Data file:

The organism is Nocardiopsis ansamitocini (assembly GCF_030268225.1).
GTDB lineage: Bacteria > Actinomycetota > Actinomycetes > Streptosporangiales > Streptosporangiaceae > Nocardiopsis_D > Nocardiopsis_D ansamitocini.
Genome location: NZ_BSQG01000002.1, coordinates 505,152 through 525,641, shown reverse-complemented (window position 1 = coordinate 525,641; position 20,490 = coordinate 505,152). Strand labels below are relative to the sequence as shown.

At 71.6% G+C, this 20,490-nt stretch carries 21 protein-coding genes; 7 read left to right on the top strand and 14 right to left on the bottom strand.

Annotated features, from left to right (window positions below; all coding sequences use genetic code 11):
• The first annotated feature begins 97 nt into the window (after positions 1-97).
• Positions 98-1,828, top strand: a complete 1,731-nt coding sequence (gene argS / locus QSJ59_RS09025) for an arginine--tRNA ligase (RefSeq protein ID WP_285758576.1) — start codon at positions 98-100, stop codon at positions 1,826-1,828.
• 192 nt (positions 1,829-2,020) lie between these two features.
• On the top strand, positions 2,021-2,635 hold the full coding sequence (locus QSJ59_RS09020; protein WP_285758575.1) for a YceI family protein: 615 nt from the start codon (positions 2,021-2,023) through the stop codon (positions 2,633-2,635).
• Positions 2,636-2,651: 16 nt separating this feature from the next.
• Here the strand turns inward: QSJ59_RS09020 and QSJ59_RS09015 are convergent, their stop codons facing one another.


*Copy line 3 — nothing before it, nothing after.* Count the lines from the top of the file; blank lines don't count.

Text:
Genome location: NZ_BSQG01000002.1, coordinates 505,152 through 525,641, shown reverse-complemented (window position 1 = coordinate 525,641; position 20,490 = coordinate 505,152). Strand labels below are relative to the sequence as shown.